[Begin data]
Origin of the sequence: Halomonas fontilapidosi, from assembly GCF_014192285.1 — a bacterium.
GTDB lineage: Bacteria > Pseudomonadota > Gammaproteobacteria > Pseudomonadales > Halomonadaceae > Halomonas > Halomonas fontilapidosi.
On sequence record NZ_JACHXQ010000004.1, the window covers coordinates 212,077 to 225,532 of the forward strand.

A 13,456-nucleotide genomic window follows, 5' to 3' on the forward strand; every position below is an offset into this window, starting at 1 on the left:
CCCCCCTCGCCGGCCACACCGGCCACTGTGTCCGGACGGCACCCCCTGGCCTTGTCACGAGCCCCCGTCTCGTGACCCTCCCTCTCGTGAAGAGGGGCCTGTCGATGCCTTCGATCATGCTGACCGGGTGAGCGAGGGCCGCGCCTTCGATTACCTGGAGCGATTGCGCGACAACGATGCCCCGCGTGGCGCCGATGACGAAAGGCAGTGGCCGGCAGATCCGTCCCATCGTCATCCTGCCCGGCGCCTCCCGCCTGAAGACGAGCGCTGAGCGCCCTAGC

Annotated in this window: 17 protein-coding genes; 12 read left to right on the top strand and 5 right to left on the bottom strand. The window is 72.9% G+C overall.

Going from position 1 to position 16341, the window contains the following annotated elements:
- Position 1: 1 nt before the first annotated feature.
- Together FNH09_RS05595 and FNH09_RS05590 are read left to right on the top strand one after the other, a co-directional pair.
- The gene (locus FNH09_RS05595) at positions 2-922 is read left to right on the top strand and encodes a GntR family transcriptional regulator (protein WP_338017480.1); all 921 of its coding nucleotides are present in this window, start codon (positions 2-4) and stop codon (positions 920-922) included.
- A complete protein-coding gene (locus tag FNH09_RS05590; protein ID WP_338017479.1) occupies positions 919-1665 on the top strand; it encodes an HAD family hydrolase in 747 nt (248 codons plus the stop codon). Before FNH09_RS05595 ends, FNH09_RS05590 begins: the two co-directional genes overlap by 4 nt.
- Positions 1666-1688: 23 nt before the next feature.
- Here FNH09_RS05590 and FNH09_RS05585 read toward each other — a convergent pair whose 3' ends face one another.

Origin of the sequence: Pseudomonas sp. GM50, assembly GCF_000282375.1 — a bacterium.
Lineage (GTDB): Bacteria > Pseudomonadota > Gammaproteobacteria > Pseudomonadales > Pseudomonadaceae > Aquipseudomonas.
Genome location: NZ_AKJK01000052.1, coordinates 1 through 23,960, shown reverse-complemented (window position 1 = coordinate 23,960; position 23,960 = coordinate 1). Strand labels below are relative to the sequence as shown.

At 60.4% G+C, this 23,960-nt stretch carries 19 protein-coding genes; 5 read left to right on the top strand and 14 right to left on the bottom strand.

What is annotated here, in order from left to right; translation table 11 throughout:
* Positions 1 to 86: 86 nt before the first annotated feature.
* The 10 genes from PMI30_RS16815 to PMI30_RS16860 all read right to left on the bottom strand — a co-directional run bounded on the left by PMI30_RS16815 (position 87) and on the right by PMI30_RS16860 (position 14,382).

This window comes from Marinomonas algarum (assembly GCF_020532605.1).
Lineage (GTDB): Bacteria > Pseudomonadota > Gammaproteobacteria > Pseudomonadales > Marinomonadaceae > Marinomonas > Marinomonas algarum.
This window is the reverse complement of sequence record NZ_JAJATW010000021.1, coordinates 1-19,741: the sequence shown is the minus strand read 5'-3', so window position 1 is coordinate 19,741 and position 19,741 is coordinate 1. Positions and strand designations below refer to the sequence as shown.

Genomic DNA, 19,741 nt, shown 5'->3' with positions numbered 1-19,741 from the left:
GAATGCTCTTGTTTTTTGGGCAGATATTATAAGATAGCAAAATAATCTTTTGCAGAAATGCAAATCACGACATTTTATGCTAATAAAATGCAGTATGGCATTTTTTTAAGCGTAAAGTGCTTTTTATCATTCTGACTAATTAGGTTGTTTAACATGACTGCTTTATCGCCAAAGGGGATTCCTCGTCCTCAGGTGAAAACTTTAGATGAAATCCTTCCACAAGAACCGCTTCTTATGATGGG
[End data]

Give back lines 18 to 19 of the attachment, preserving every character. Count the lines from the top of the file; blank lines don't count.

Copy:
What is annotated here, in order from left to right; translation table 11 throughout:
* Positions 1 to 86: 86 nt before the first annotated feature.